Student beatings draws attention to civil rights violations

You are a 150-pound senior nearing graduation as an honors student from Pittsburgh Creative and Performing Arts High School. Your violin skills are good enough to have recently caught the ears of first lady Michelle Obama. As you’re walking to your grandmother’s house on a cold Monday night in January, your bottle of Mountain Dew bouncing back and forth in your coat pocket, things take a tragic turn.

Sound like a movie? Jordan Miles certainly wishes that’s all it was.

As 18-year-old Miles was walking to his grandmother’s on Jan. 11, he was approached by three unfamiliar white men.

I’m going to pause the story for a second to provide some background. Judging from local and national news reports, it sounds like Miles’ mother is a lot like mine. When I was still living with my mother, I was always told to run away from danger. It sounds to me like Miles’ decision process was very similar to mine. Three grown men approaching me plus nobody else to defend me equals me taking off in the opposite direction.

Now, back to the story.

Unfortunately for Miles, and to his surprise, the three men were aggressive undercover Pittsburgh police officers. At this point, the police report and Miles’ assertions part ways. The officers claim that a badge was presented and that they made it “clear” they were police. They also claim that they thought Miles’ soda bottle was a weapon. Miles denies that he had any knowledge that it was police officers who were violently assaulting him. Both sides agree that he was tased for avoiding the men’s instruction and then beaten brutally.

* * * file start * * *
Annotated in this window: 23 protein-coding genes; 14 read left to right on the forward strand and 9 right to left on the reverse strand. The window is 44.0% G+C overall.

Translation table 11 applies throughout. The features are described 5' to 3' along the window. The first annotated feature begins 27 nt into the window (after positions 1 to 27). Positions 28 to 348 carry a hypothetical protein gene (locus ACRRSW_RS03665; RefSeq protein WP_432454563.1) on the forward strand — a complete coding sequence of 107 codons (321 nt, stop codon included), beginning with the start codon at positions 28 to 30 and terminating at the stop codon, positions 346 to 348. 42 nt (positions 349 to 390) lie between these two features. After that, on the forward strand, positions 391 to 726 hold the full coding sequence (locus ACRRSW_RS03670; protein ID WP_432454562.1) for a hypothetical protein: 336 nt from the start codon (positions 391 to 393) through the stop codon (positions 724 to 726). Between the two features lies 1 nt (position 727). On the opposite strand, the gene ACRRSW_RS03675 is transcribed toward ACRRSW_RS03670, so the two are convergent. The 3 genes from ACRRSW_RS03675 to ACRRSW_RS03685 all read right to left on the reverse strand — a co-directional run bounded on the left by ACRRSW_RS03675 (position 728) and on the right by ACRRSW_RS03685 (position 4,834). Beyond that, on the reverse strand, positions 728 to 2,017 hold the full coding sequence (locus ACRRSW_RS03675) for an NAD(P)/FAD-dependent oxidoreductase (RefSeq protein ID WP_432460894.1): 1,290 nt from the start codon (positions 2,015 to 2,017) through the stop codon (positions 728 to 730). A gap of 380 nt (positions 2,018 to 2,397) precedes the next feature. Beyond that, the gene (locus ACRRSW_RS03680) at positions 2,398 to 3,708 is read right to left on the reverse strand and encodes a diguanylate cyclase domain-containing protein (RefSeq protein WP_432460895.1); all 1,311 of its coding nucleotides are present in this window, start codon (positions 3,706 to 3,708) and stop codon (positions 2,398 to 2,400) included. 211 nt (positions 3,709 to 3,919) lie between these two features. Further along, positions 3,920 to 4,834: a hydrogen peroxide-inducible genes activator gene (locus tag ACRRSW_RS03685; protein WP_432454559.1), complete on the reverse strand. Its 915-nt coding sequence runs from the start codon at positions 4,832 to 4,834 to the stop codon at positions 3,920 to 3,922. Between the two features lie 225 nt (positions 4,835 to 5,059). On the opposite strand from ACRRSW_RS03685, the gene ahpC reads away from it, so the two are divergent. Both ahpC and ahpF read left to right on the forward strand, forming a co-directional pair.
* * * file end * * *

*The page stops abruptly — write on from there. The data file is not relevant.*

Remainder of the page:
A local Pittsburgh ABC affiliate reported that Miles “ended up in a hospital with facial bruises, swollen eyes and hair ripped from his scalp.”

Regardless of who you believe, even the police reports state there were “knee strikes to both sides of Miles’ body in an attempt to get his hands behind his back,” after being tased. I’ve never been tased (knock on wood), but I’ve certainly seen videos. It is overtly clear that a suspect is hardly a threat after being subdued by a taser. Therefore, the officers used unnecessary force.

The three officers were initially placed on uniformed duty. It wasn’t until Feb. 1, three weeks after the incident, that the officers were placed on paid administrative leave. It was reported Tuesday that Miles passed an FBI polygraph test to confirm his side of the story.

While a lot of questions and lessons will continue to develop from this incident, the City of Pittsburgh certainly didn’t react in a timely or appropriate fashion. Miles, as well as his family and legal representation, deserve praise for being brave and intelligent enough to file a civil rights violation in this tragic and unique situation.

I imagine the three officers – who are being paid not to work at the moment – are wondering what would have happened if they simply would have let Miles walk down the street. It’s unfortunate that it takes incidents of this magnitude for law enforcement officers to realize they should leave law-abiding citizens alone.

John Andrew Willis is a junior environmental science major from Dallas.